Program The rantings of a lunatic Scientist

I am one with the computer… The JOSS programming language

L2Program Language

My name is Zaphod. Or at least, if my father had had his way my name would be Zaphod.

As the story goes my mother, still light headed and exhausted from child birth had to up and run down to the reception office to stop my father from having the name Zaphod (as in Zaphod Beeblebrox from The Hitchhiker’s Guide to the Galaxy) put on my birth certificate.

Now as uncommon and strange of a name as Zaphod is my parents compromise on the name Joss is arguably just as uncommon. In fact, the only reason you have probably heard the name Joss is because a large proportion of the few people called Joss are famous (no pressure or anything). Joss is also commonly (cough: incorrectly) used as a shortening for Jocelyn.

However, what if my father in fact had another trick up his sleeve? A plan so cunning and dastardly that my mother never would have suspected his evil doing. What if my father named me after a programming language…? He had the knowledge, being a mathematician and programmer at Aldermaston, and he had shown the capability by attempting to name me after a character in a Sci-Fi TV / Radio show & Book series.

The JOSS Language

Today by random happenstance (no I was not Googling my name… who on earth does that? …) I discovered a Wikipedia page about a programming language called JOSS.

JOSS was the child of a 1950’s R&D firm called RAND which quite unimaginatively stands for Reasearch ANd Developement. RAND was funded by the US Army Air Corps which later became the US Air Force, and is still an active organisation today.

RAND developed a computer called JOHNNIAC in 1953. JOHNNIAC, which stood for John v. Neumann Numerical Integrator and Automatic Computer, was soon surpassed by faster and more reliable machines. This however, allowed for other non performance critical research to be carried out on JOHNNIAC; most notably the development and usage of the JOSS programming language.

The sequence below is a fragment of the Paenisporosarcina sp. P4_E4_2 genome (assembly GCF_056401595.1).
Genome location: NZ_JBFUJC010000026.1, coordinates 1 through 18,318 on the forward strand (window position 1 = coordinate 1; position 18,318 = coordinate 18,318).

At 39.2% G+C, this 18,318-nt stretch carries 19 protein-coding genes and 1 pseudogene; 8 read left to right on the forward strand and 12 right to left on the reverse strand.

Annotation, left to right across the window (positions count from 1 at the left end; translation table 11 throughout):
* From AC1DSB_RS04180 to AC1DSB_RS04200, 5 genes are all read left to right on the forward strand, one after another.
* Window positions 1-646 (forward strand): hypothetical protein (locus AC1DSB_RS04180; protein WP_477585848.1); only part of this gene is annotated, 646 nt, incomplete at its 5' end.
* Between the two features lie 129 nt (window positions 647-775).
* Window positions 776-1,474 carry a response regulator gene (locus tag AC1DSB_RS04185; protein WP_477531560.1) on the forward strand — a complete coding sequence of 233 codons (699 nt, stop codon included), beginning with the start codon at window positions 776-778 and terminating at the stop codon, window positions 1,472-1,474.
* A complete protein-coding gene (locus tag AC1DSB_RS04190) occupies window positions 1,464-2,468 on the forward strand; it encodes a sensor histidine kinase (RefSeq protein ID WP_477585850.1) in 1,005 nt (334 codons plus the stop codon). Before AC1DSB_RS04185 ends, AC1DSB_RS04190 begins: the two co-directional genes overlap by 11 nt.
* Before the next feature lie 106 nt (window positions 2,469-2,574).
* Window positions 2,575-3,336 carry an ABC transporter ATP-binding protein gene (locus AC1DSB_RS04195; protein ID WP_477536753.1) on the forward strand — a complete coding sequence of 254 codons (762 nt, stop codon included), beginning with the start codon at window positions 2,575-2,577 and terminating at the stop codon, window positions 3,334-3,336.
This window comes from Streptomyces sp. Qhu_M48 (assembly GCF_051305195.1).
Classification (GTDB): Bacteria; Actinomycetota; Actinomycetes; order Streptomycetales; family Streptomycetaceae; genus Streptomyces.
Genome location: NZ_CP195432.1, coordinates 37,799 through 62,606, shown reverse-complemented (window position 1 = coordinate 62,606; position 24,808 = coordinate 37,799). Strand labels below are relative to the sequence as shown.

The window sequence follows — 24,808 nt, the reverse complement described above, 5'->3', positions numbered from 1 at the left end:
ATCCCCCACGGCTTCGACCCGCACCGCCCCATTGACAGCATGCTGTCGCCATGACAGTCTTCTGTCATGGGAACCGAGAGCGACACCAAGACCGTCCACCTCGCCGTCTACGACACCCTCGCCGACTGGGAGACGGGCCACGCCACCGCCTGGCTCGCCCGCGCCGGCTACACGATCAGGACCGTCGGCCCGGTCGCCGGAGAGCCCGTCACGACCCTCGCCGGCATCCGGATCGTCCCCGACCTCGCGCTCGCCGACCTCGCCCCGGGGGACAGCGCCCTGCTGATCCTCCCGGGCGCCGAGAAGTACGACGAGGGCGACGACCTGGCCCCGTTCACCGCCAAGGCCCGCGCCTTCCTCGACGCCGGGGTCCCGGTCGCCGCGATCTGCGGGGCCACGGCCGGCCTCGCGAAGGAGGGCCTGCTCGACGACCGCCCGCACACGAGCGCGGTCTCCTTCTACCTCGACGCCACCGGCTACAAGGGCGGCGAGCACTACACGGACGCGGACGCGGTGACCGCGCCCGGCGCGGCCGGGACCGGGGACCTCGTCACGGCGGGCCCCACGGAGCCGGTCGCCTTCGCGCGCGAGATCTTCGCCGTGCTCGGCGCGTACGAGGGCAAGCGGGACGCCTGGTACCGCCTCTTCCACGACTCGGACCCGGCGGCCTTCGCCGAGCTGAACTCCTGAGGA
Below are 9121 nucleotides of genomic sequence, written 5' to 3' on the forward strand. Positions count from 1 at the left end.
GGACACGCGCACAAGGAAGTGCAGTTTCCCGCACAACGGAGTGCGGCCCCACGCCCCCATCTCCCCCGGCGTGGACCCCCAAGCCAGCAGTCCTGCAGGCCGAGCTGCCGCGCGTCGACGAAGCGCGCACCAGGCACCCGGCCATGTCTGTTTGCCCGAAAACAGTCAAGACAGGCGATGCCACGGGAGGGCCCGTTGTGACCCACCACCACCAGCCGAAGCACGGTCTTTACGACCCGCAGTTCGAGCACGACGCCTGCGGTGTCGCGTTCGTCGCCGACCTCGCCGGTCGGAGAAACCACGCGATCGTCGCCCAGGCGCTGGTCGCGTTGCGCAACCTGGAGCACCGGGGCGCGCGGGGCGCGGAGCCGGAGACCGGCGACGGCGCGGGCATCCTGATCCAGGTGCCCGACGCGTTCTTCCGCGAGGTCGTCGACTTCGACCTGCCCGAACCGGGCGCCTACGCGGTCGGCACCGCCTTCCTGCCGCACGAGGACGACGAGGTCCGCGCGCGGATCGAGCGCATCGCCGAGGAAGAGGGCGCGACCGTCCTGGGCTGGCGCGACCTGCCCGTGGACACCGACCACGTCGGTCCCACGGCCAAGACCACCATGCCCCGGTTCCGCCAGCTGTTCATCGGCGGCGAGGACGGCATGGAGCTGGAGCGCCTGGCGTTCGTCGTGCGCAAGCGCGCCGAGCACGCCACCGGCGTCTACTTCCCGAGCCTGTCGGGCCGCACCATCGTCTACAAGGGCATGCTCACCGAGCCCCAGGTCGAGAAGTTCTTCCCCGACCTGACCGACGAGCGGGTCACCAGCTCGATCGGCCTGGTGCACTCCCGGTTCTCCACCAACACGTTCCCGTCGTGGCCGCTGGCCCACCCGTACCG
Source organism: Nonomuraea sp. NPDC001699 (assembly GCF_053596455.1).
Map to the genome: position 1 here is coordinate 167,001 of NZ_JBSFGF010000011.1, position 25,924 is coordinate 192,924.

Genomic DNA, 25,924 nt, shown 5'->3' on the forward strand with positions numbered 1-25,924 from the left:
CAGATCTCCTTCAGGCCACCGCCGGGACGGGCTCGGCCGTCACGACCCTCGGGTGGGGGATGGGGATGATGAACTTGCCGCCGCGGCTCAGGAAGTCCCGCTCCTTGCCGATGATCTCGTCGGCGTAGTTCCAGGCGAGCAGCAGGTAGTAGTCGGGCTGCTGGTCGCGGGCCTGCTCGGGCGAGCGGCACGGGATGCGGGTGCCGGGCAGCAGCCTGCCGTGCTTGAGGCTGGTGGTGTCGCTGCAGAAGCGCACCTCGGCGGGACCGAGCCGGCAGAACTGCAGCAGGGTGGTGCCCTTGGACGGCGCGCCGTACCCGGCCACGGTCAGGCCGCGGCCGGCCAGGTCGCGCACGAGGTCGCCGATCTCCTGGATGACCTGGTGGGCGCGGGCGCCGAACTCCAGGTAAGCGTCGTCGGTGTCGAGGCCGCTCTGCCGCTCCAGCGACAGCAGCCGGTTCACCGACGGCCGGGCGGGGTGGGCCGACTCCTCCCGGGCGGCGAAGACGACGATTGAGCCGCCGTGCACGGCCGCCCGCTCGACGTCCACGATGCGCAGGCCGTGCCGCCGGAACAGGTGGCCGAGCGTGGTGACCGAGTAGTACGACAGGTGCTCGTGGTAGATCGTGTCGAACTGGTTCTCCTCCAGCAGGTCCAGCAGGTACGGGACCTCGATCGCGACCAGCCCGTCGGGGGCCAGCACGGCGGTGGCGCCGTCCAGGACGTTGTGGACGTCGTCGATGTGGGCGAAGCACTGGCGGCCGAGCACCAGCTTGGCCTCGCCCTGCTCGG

The JOHNNIAC Open Shop System, JOSS, was the first language which allowed for interactive and concurrent access to a computer. Developed between 1963 and 1964 by Cliff Shaw (inventor of the Linked-List), JOSS allowed for up to eight users to access JOHNNIAC simultaneously via separate typewriter terminals.

The language was designed as a way for mathematicians and engineers to perform small but complicated calculations quickly without having to have a great knowledge of computers or direct access to a “Computer Expert”. JOSS has two methods of interaction, direct and indirect. In direct mode the user presents command statements to the terminal (which were printed in black ink) and JOSS replies to these statements as each arrives (printed in green ink). In indirect mode the user queues up commands by preparing a program, the user then types Go. or types a statement to be run as an initializer which then runs the program.

So was I named after a programming language?

JOSS is openly referred to as JOHNNIAC’s legacy. As it just so happens my father is named John, and by being his only son I am by very definition his legacy. Coincidence? I think not!

After a little more digging trying to find out more about this language I stumbled across this paper published by the RAND Corporation in 1965, describing the results of using JOSS on JOHNNIAC over a period of approximately sixteen months. From this paper, which also gives a good overview of how to use and program in JOSS, a couple of quotes stuck out to me.

People adjust their lives to fit around JOSS… No use coming into RAND before 10:00 am when JOSS arrives, in fact noon or after 5:00 pm is a better time, JOSS is less busy. When JOSS starts typing answers, the titillating pleasure is equalled only by the ensuing anguish when JOSS breaks off into jibberish or goes away commending your code to oblivion. We can hardly live with JOSS, but we can’t live without it.

Now you can’t say that doesn’t sound like me.

JOSS lacks the problem-solving capacity to carry on a sophisticated conversation.

Actually, that sounds a little more like m… nevermind.

So was I named after a programming language? Okay probably not. I actually asked my father and while he betrayed a slightly evil smirk before he began to laugh he claims he and my mother simply chose Joss because it was uncommon.

Where to go from here?

Well I would think that’s obvious don’t you? I am a Computer Scientist name Joss and there is a programming language named JOSS which for all intents and purposes, much like Latin, is a dead language. The next step, clearly, is to find a more formal specification of JOSS or derive one if none exists and create a JOSS interpreter.

For now though I will leave you with this program which looks for a user named Joss, programmed in JOSS, by a programmer named Joss. How meta is that :)

1.1 Type "Are you Joss? (1 or 0)".
1.2 Demand n.
1.3 Do part 2 if n=1.
1.4 Do part 3.
1.5 Stop.

2.1 Type "Hello Joss!".
2.2 Stop.

3.1 Type "You aren't? Only Joss is welcome!".


  • Kevin Abel

    I had a APF PeCos machine that ran on JOSS. I liked it a lot. It was great to see the code here.